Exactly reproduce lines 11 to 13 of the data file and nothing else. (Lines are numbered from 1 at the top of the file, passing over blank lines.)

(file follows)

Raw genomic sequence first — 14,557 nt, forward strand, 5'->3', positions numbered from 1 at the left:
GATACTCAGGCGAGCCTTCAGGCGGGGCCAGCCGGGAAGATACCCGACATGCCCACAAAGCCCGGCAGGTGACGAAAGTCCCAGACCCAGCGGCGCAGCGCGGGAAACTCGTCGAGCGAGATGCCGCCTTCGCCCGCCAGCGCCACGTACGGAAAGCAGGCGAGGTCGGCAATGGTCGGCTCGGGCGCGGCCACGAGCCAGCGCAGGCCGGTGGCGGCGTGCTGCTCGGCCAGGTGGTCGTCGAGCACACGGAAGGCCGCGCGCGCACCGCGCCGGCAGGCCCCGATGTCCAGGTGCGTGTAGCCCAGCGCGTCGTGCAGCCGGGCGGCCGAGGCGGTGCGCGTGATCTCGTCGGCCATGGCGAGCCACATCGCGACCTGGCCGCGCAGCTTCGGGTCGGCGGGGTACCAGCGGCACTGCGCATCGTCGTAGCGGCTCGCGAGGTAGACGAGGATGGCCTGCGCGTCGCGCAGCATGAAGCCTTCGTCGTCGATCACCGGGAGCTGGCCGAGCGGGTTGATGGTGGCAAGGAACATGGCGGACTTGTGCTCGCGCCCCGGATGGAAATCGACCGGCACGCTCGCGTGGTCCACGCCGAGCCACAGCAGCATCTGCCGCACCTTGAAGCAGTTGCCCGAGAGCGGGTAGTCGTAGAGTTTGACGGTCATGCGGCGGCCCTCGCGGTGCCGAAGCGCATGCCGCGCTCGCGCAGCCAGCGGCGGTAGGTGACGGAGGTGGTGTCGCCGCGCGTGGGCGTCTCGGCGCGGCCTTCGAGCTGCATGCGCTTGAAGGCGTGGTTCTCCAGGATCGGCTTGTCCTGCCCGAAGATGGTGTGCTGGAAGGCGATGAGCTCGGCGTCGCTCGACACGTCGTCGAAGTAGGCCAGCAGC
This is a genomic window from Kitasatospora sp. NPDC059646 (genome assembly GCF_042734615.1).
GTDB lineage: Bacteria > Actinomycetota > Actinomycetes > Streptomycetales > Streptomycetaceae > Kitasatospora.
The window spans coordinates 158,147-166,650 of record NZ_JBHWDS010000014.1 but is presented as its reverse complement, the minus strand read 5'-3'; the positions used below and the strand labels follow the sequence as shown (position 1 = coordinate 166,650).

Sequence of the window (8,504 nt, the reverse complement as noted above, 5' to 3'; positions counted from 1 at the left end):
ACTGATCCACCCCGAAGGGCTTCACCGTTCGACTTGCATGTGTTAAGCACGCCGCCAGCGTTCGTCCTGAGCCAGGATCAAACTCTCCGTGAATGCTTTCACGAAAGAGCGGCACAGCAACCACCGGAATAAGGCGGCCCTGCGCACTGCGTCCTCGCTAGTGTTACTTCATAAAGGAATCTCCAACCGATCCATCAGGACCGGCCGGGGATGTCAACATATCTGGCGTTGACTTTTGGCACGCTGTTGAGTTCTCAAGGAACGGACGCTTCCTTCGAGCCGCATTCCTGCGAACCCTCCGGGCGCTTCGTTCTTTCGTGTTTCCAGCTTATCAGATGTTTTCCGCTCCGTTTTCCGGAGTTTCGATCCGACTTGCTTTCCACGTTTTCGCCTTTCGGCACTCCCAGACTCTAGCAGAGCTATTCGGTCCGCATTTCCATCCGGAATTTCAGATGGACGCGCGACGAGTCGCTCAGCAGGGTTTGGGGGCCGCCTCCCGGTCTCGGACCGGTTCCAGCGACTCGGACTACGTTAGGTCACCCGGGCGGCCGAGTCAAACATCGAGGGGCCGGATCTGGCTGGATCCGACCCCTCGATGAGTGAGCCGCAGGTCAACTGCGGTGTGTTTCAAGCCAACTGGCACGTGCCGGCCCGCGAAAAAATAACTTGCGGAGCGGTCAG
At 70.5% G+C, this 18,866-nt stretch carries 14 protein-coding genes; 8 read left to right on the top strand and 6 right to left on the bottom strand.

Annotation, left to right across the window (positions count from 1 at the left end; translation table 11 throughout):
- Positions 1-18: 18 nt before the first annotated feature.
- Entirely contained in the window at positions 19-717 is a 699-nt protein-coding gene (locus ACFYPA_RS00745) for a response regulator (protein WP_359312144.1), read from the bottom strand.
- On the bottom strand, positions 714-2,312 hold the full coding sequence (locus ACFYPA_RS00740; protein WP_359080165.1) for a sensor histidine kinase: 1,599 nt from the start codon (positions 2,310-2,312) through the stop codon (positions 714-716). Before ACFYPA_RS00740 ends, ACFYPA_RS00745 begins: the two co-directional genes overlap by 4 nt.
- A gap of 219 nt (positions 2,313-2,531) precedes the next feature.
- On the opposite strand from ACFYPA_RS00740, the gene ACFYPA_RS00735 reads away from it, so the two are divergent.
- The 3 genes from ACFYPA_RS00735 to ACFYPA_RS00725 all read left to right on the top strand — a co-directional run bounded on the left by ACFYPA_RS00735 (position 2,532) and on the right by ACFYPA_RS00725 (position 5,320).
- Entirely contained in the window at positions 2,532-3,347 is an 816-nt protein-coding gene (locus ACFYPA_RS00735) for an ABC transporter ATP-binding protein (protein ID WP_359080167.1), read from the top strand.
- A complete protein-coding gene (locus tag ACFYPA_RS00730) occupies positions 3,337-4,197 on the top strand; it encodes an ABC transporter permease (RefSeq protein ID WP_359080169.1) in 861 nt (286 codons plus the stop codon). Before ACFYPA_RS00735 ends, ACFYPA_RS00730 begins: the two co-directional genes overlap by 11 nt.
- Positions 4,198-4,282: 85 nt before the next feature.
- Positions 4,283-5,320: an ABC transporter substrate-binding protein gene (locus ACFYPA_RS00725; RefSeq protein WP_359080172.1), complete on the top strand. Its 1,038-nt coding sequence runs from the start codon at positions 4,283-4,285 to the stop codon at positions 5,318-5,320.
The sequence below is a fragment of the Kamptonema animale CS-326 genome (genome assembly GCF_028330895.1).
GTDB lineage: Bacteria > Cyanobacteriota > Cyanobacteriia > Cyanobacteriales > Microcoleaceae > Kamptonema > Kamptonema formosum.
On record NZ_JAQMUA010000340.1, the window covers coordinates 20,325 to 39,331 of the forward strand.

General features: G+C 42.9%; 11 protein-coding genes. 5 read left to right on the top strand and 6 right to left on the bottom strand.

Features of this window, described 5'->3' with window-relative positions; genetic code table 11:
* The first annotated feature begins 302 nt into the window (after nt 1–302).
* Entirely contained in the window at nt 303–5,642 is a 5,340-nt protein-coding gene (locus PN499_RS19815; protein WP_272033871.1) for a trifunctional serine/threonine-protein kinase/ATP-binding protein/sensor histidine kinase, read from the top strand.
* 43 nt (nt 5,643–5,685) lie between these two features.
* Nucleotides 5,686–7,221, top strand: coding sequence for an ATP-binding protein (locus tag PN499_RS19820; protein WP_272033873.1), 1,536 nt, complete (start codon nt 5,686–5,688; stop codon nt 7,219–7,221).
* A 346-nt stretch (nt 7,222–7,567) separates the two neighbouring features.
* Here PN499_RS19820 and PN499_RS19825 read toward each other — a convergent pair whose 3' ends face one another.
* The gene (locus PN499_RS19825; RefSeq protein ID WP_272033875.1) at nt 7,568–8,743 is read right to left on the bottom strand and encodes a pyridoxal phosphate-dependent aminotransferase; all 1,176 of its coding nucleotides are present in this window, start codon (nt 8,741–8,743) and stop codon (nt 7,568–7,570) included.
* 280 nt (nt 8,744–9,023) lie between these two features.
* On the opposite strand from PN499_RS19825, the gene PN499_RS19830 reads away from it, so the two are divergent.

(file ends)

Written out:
- Entirely contained in the window at positions 19-717 is a 699-nt protein-coding gene (locus ACFYPA_RS00745) for a response regulator (protein WP_359312144.1), read from the bottom strand.
- On the bottom strand, positions 714-2,312 hold the full coding sequence (locus ACFYPA_RS00740; protein WP_359080165.1) for a sensor histidine kinase: 1,599 nt from the start codon (positions 2,310-2,312) through the stop codon (positions 714-716). Before ACFYPA_RS00740 ends, ACFYPA_RS00745 begins: the two co-directional genes overlap by 4 nt.
- A gap of 219 nt (positions 2,313-2,531) precedes the next feature.